Black Hammer #3 Review

 

420470-_sx1280_ql80_ttd_By Jeff Lemire, Dean Ormston, Dave Stewart, Todd Klein

The story of Barbalien and his search for belonging…

Once again, Lemire surprises with an issue focused almost entirely on Barbalien and how he came to Earth. His story is not dissimilar to DC’s J’ohn J’onnz, in fact his real name is Mark Markz and he also comes from Mars. Like J’ohn, Mark’s arrival on Earth is not entirely his choice. In order to prevent his planet from attacking Earth by way of preemptive strike, he goes along with a pseudo-exile to learn more about Mar’s neighbor. Mark has a secret that forces him to leave Mars and its one that won’t help him much on Earth. Arriving on our planet, he immediately assumes the identity of a deceased cop and stops some criminals with his alien powers. As he acclimates to live on Earth, thanks to his (new) police partner, Mark makes a sexual advance and is harshly rebuffed by the man who was his closet friend at that point. This is an interesting twist that I’ve never really questioned before, but why would non-human male characters automatically be attracted to human females? It doesn’t make more sense for them to be attracted to human males since they’re different species, but its just as possible. The whole time we’ve been reading this series, Mark Markz sexuality has never been mentioned but that doesn’t mean he hasn’t felt alone this whole time. As far as we know, he’s never opened up to another man since that first time on Earth and its left him fearful to try again. By the issue’s end, he plans to and I’m not sure it will end any better.

Another fantastic issue for this series. Every character seems to be getting their own spotlight issue to flesh them out and I can’t wait to see who’s next. Too often writers introduce LGBT characters and immediately put a pause or end on their story contributions. So far, it seems like each character of Black Hammer has some issue that they have cope with and I assume Barbalien’s search for love in a small town will be his. I hope Lemire will take the chance to continue Barbalien’s search without just giving us a quick and easy resolution. Abe and Gail’s stories seem to be teased for further exploration and I think Mark deserves the same.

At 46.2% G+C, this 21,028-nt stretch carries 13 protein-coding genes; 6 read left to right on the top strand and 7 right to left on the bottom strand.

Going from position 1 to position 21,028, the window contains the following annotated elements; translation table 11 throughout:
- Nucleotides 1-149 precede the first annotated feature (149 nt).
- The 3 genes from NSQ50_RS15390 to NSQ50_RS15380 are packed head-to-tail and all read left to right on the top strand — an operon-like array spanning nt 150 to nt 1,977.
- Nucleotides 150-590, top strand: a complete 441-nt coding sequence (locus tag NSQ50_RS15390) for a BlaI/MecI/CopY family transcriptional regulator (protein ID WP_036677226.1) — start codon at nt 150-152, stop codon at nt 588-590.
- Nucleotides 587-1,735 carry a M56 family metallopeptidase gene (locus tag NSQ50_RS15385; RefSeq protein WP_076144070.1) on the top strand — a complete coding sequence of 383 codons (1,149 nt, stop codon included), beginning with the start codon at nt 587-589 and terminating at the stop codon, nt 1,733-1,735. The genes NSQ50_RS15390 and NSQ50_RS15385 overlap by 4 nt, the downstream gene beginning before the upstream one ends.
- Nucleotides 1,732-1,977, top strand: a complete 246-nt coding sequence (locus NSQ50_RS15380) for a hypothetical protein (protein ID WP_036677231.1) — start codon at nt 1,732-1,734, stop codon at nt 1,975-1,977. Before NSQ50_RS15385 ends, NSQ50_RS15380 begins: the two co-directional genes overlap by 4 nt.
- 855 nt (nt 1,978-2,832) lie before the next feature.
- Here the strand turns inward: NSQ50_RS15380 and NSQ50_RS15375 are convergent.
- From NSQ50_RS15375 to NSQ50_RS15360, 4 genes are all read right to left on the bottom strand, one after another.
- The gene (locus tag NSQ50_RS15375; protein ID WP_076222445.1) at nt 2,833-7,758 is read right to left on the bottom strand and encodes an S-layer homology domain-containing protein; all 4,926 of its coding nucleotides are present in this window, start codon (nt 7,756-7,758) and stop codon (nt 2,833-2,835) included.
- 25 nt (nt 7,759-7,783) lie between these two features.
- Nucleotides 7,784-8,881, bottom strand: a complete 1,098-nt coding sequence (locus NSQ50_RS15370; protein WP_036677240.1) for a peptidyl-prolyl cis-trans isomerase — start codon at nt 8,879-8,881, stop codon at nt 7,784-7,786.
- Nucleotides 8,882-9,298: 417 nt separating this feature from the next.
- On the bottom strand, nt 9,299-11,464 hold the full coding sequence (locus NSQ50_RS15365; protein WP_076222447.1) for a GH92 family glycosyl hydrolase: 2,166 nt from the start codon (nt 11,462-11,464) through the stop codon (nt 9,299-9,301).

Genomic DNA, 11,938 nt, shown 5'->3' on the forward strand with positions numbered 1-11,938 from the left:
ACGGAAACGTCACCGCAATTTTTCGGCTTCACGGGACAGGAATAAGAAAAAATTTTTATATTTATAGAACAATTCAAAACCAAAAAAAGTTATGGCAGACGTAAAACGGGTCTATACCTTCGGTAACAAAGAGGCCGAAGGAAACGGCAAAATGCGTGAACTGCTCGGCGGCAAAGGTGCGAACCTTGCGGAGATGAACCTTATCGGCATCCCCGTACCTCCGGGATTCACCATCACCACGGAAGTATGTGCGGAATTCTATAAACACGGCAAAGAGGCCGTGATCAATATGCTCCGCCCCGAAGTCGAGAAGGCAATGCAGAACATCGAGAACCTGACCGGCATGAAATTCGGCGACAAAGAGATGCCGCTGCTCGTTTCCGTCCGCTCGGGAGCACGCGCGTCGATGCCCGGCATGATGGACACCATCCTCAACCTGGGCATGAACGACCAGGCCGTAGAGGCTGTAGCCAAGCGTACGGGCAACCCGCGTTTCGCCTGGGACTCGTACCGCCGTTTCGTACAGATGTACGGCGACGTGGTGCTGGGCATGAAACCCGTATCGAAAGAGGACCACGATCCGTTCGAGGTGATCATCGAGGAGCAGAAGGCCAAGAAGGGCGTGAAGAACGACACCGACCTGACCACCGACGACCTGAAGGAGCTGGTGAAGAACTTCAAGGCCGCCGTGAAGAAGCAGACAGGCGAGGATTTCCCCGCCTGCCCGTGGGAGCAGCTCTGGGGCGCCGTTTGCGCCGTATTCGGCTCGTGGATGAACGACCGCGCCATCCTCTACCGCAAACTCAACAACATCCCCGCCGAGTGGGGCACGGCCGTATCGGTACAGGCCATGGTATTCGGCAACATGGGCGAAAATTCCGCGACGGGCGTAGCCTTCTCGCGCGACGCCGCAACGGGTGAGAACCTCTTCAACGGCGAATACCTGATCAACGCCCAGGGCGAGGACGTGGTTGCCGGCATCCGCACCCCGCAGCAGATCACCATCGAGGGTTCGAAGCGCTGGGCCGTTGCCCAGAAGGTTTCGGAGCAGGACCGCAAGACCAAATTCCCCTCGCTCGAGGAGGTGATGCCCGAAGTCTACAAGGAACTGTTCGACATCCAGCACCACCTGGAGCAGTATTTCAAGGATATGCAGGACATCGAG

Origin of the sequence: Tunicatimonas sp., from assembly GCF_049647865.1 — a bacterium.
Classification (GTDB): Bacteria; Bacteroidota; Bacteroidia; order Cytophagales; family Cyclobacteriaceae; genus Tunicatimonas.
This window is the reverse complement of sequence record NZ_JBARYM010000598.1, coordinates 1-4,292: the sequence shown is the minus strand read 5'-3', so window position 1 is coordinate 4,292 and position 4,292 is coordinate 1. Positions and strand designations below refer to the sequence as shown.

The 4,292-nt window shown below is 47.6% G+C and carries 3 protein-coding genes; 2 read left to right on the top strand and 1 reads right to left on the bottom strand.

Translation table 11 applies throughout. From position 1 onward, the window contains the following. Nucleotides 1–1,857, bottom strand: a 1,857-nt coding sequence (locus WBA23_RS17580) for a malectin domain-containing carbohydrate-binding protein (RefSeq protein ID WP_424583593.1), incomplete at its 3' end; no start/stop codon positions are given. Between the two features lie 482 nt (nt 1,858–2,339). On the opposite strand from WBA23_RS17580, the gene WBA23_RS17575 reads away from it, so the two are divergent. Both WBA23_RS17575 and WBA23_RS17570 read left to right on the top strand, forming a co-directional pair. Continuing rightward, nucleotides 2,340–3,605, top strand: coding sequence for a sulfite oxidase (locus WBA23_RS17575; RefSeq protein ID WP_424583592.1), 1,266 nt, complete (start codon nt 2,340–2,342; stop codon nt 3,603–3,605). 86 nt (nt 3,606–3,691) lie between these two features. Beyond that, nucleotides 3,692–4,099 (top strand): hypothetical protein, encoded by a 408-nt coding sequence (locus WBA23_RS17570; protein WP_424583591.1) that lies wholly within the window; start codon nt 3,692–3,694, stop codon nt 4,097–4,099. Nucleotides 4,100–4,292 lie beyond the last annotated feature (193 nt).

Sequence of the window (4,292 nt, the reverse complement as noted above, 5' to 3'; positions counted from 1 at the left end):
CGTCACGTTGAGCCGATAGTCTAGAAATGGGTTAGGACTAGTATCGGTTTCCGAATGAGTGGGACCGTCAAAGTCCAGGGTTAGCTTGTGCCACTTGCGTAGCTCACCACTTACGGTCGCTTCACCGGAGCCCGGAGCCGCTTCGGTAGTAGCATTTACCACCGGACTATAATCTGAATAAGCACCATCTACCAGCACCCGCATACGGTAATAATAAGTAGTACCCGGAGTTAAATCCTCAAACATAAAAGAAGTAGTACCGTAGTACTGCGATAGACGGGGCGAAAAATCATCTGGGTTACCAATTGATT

This issue gives Ormston some wild imagery to play with, like space ships and 1920’s esque crime scenery. The art helps bring out the script’s macabre tone, like when Mark Markz just tosses the man whose identity he stole into the river or when he gets kicked off Mars. The pages of Mark inside the town church are the most unusual, as they’re shown alongside a hymn with bright candles and a statue of the crucifixion. Despite that, Mark seems to savor his time there while the hymn is being sung. Ormston’s art is really good at conveying the sadness that these characters experience, as well as their brief glimmers of hope and happiness. Abe and Tammy’s discussion feels honest and natural, but their facial expressions and body posture tell even more about the characters thanks to the art.

Overall, another Excellent issue from the Black Hammer team. This was TWF material, and while it didn’t win the honor it was a close second. This series is only getting better as it goes along.

Disclosure: Publisher Dark Horse provided a review copy of this comic to Nothing But Comics without any payment between the site and publisher or agreement on the review’s content.

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